Evaluation of sources is a crucial part of good genealogy, so yours is an important question.
The Irish census of 1901 differs from the censuses of other parts of the UK in that year in that the original householders' schedules were preserved. So if the age on the schedule in question reads 28 then there it is reasonable to suppose that the person who completed the schedule believed your great grandmother to be that age. How accurate the age can be expected to be depends on who that person was. If it was a parent, and if that parent signed the schedule in a reasonably competent hand, then you can be pretty sure it was right. If it was a spouse, there is always the possibility that your ancestor had availed herself of a lady's privilege and shaved a few years off her age (though 15 would be extreme!). If it was an employer, he/she may have guessed rather than be bothered to ask (though again, 15 years is stretching it a bit).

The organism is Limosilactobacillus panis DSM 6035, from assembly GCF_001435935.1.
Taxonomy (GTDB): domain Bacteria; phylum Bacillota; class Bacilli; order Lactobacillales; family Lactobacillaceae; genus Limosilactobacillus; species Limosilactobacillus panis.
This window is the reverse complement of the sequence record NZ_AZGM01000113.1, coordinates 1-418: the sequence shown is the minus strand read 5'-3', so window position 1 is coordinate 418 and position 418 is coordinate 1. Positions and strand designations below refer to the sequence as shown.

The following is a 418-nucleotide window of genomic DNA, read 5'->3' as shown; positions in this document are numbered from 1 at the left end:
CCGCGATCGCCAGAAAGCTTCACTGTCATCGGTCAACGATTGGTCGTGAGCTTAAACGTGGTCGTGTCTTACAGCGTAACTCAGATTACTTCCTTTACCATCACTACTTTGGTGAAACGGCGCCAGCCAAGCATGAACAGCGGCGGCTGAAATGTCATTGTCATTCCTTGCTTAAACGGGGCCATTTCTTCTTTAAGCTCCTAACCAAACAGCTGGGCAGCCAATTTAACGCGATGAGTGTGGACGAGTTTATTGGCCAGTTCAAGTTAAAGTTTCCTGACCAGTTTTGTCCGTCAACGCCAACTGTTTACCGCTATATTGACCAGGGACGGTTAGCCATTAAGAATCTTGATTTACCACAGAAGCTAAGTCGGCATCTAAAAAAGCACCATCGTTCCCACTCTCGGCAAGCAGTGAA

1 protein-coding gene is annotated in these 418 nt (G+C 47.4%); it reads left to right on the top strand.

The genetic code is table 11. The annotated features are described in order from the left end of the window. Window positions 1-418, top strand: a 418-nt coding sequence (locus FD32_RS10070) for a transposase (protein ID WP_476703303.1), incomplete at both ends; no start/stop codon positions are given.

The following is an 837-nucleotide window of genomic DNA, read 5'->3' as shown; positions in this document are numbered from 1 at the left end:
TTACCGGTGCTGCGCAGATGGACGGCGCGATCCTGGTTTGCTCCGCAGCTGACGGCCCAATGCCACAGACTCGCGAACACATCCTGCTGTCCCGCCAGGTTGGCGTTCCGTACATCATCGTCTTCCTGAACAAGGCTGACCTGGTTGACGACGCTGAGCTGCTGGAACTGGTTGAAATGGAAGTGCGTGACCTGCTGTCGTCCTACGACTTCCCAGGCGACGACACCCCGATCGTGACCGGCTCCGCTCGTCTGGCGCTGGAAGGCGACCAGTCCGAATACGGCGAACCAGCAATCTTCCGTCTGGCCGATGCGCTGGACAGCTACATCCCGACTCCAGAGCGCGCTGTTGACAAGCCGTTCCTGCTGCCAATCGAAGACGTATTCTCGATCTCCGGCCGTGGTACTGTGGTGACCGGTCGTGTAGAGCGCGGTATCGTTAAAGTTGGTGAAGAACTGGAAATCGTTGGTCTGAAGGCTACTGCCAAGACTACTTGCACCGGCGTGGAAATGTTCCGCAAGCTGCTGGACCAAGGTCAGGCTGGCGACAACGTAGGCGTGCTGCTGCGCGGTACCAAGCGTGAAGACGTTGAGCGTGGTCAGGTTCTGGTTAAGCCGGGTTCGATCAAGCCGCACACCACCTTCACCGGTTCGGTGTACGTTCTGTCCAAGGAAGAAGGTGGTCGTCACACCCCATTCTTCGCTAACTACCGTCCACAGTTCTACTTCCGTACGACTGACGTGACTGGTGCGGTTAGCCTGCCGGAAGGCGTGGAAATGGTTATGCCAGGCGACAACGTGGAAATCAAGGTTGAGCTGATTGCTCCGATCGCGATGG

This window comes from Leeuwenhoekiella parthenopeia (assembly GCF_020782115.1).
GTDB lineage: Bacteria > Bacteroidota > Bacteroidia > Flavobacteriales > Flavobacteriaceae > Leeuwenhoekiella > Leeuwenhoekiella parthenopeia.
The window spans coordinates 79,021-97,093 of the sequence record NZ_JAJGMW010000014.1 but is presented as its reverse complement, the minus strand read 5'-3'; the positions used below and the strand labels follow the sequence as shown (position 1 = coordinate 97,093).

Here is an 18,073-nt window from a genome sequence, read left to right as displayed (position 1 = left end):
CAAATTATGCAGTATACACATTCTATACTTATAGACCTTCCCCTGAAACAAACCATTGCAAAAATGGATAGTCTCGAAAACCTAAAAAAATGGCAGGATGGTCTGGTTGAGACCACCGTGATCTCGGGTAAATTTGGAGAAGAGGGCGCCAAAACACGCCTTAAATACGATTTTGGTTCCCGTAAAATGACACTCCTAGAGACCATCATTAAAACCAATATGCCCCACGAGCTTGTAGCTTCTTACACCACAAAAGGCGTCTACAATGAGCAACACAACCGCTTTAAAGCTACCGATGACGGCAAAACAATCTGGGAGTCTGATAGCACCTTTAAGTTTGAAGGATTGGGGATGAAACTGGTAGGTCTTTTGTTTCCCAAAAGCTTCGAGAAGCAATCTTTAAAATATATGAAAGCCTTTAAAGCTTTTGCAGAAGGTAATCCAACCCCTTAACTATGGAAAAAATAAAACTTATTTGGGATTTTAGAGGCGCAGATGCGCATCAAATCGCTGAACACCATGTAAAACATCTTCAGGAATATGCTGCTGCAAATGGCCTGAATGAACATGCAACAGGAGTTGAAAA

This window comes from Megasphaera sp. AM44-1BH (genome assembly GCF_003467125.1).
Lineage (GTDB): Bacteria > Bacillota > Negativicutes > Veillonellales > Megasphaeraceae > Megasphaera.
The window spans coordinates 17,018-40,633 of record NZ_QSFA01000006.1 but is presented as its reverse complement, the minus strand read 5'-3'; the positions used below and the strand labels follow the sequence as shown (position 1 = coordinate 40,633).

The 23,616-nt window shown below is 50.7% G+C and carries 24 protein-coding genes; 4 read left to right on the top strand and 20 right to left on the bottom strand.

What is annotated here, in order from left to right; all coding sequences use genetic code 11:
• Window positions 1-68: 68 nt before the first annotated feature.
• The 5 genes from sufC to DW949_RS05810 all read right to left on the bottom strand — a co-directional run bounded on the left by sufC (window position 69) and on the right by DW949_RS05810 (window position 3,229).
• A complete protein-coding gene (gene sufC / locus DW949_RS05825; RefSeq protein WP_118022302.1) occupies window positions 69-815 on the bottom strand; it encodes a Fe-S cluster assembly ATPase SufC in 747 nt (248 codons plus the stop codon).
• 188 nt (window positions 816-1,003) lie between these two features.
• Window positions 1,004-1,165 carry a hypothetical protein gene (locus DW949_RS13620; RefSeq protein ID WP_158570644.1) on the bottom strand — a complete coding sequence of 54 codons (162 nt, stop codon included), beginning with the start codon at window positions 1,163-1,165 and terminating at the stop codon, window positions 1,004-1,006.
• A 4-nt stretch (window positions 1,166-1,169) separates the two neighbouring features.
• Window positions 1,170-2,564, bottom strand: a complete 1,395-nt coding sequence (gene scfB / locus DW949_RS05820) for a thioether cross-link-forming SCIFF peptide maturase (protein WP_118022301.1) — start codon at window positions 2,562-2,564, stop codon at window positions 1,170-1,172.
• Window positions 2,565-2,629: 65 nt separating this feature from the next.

Ages at death are notoriously unreliable in general and particularly so if a person died without close family of the same generation. But once again, 15 years is a very large discrepancy and a gravestone (which would have cost good money to have made) is not somewhere one would expect significant mistakes to be made.
Are you 100% certain you have the right census entry?